Common Tread

Meet Shruti Singh, Indian adventurer riding Route 66

Apr 11, 2018

Meet Shruti Singh, an accomplished Indian rider making her way across America on Route 66. Her journey started at RevZilla HQ for some gear and a quick interview with Common Tread. 

Singh's passion is experiencing the world on two wheels, especially on Royal Enfields. When presented with the opportunity to spend a few weeks in the United States for work, she jumped at the chance to extend her stay and ride the length of Route 66. Royal Enfield loaned her a Bullet 500, and after getting geared up here in Philly, she set off on April 7. 

As a diehard Royal Enfield fan, her enthusiasm for the Indian thumpers has taken her to some pretty incredible places… and altitudes. She is the first woman to take a motorcycle over the Marsimik-La, arguably the highest motorable pass in the world at 18,953 feet.

She made that ascent on a Royal Enfield Thunderbird 350, which she’s since converted for racing. It’s no surprise that an adventurous rider from the land of both incredible mountains and Royal Enfield would also have a Himalayan in the garage. In fact, she was the second person in India to get one. In light of our recent reader interest in the Himalayan, I asked her what she thought of the Indian ADV machine.

“It’s really an awesome bike,” she answered without hesitation. “I just got it for riding off-road,” she said. “The dynamics of the bike are so good that you just stand on the bike and go anywhere.”

Shruti's opinions are backed up by experience — experience most of us will never have. She took her Himalayan to the mountains of Nepal and Ladakh (literally, the “land of high passes”), and it didn’t let her down.

Along the way, Singh has learned her share of riding lessons. “One thing I have learned is how to fix my bike in any scenario. Anywhere… in any weather. In the cold, in the heat and sun, I have done it all. We have ridden through the landslides and the floods just to get out of the city. All those little things, they are little learnings. I have made little mistakes and fallen many times riding off-road, taking a motorcycle where it really shouldn’t go. But all these things come together. Every ride has a few little mistakes, but again, that’s the learning. I can go out anywhere now.”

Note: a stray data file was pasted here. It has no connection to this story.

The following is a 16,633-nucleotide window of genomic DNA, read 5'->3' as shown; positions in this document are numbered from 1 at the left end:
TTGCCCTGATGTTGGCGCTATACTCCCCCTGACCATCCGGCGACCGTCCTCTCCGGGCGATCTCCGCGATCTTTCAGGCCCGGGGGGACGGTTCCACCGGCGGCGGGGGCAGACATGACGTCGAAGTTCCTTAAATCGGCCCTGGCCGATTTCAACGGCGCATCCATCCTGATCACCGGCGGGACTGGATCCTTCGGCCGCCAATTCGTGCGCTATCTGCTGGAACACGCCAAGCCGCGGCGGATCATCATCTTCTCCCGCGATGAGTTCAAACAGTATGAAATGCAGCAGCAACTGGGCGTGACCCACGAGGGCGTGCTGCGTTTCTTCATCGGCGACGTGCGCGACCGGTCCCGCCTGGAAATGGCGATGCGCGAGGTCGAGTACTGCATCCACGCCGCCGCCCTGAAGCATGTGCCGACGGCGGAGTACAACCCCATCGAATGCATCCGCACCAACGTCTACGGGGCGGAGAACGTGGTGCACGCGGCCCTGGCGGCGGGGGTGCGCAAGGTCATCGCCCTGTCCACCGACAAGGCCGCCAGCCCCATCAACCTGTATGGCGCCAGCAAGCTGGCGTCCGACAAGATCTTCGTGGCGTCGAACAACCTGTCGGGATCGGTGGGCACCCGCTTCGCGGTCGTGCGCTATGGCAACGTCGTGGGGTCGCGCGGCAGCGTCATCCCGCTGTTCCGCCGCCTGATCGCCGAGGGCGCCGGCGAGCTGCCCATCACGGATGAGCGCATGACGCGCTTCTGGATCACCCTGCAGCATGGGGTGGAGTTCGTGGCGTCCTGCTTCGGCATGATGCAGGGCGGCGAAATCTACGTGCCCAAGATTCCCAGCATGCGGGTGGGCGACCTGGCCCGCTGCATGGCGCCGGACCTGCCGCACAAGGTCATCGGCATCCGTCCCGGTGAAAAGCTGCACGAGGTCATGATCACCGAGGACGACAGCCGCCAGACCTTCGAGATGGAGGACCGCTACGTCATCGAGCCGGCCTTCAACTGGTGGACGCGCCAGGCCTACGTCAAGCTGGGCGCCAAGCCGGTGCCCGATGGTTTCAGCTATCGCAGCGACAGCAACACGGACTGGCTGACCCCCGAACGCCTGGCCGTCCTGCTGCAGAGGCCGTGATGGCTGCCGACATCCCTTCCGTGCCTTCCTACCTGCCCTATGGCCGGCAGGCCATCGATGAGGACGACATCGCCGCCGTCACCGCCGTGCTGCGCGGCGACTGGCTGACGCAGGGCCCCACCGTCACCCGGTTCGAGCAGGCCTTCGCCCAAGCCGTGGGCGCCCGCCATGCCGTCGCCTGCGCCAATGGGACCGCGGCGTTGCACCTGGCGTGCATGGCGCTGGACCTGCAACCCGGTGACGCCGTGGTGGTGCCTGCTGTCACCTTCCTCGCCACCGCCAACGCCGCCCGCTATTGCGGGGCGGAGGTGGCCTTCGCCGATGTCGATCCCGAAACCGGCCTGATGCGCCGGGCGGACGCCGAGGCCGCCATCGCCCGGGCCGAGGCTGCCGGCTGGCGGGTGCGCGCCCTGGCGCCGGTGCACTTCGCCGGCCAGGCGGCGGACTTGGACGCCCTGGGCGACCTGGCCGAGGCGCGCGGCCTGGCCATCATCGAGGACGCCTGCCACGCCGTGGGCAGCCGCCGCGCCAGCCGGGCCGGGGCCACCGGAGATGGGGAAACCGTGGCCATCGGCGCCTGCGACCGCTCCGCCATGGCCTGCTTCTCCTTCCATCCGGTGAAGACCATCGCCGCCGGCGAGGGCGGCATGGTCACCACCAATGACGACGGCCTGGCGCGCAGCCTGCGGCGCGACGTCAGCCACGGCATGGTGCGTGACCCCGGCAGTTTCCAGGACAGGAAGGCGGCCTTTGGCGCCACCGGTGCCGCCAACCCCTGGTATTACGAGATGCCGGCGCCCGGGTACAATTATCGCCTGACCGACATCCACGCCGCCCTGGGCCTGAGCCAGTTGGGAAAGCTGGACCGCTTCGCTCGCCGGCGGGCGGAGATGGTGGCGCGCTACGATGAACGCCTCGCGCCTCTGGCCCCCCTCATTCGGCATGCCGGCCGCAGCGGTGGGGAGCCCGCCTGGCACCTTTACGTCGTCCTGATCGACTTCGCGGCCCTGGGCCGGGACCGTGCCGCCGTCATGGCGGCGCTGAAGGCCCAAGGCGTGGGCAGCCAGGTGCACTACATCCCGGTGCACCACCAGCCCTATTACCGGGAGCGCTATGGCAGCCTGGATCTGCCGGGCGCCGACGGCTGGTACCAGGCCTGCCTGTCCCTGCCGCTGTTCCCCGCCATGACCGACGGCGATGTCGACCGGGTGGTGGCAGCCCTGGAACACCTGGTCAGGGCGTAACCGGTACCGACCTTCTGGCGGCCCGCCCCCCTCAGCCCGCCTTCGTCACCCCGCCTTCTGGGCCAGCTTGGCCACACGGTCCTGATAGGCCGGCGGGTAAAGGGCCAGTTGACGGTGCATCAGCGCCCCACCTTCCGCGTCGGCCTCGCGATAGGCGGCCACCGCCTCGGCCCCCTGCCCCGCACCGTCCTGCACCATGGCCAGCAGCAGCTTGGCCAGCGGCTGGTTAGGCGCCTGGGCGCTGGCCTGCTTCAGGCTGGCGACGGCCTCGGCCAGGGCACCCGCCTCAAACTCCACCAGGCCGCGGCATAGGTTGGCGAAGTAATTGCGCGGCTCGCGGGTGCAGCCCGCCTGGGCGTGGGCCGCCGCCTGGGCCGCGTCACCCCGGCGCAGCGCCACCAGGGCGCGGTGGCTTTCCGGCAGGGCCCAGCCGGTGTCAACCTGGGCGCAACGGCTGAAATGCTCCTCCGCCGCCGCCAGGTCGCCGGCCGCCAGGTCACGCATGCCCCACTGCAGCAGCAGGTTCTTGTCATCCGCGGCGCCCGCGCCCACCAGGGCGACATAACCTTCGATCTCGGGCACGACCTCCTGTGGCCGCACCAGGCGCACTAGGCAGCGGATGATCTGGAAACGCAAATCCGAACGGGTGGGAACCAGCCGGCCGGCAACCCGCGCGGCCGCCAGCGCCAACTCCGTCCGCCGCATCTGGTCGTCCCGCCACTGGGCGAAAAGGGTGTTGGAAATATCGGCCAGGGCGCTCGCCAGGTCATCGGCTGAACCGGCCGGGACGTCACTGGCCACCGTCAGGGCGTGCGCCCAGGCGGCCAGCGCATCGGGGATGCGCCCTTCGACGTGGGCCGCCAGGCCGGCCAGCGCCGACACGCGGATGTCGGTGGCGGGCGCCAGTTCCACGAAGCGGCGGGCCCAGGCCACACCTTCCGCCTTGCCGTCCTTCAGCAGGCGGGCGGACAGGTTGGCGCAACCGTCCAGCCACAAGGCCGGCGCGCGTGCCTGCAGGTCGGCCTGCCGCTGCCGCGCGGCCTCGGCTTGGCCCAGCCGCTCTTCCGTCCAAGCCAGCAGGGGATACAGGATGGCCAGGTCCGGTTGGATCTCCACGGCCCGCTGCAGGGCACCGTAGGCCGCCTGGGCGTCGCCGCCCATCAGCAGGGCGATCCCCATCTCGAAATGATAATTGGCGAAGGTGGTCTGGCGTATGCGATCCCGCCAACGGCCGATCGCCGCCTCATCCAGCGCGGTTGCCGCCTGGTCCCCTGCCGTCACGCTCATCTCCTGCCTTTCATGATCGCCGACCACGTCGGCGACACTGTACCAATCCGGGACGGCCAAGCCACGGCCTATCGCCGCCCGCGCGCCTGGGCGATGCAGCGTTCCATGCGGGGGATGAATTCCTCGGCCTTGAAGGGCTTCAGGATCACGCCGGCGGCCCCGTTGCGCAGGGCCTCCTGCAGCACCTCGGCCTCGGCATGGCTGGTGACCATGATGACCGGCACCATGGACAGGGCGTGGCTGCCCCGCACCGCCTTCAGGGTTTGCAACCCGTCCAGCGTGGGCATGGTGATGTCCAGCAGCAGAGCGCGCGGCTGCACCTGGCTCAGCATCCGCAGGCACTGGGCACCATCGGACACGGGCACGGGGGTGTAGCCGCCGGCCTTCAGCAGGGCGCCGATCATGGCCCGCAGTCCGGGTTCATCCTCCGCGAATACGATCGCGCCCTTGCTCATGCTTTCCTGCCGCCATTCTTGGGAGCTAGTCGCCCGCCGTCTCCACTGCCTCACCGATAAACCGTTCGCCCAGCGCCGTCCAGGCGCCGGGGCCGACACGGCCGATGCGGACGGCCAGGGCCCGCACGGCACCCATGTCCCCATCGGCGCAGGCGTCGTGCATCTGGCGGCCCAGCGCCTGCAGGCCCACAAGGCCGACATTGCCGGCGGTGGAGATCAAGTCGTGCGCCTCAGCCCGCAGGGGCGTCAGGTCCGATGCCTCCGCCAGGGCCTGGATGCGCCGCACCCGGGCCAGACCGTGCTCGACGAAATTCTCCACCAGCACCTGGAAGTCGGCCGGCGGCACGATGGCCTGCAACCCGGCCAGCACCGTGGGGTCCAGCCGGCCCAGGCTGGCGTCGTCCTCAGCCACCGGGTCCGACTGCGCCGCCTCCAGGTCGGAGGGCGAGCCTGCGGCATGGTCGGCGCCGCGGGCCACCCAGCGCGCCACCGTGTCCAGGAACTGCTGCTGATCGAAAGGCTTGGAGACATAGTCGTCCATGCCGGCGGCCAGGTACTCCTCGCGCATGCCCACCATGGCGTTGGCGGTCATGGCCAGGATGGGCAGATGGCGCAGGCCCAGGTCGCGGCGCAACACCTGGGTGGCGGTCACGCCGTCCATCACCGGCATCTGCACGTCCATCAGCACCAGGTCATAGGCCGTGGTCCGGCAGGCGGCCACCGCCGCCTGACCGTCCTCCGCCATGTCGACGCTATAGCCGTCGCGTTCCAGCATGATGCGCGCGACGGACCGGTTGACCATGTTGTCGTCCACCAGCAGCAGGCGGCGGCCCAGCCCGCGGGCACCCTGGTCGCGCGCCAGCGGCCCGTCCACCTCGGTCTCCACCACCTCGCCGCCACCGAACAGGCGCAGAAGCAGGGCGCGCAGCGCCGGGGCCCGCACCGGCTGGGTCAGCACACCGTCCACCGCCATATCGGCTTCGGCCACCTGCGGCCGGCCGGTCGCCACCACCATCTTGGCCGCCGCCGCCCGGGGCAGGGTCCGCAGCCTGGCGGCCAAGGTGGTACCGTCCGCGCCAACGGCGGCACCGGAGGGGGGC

Her Route 66 trip presents a different kind of challenge, but one she’s looking forward to. Singh’s wanted to make the trip since before she even started riding. “It was always in my book,” she said. “I saw, on Fox or something, Route 66 and some Harley guys doing the ride. Then I researched it a little bit. At that time, I didn’t even know how to ride a motorcycle. That was like a long wish, I was like, ‘Someday I’ll ride here!’”

Motorcycles soon became a huge part of her life, and when a work trip brought her to the United States, she realized she could extend her stay and make her dream trip happen. “I thought, ‘OK, this is the best time,’ she said. “I might as well do it!”

To prepare for the trip, Singh made very few changes to her Classic 500. “I got a wide handle[bar] from India. I really don’t want to do the trip with a small one, which becomes difficult to move. A wider handle will help me get adjusted to the bike with more confidence. I also got the mounts from here [RevZilla] to have GPS. The bike is all new and nice for long riding, so it should go pretty well... I have ridden almost 50,000 miles on my Thunderbird and on my Himalayan, almost 19,000. It’s a lot of riding experience. I’m sure I’ll be able to do it. If I have money in my wallet and my phone, I can ride anywhere in the world.”

If you’d like to follow Shruti Singh on her Route 66 trip, she’s documenting the trip on Instagram. She’s already earned the road name “Icey,” thanks to the endless winter we’re experiencing here, but her journey should lead to warmer travels soon. Safe travels, Icey, and thank you for sharing your adventurous spirit with us.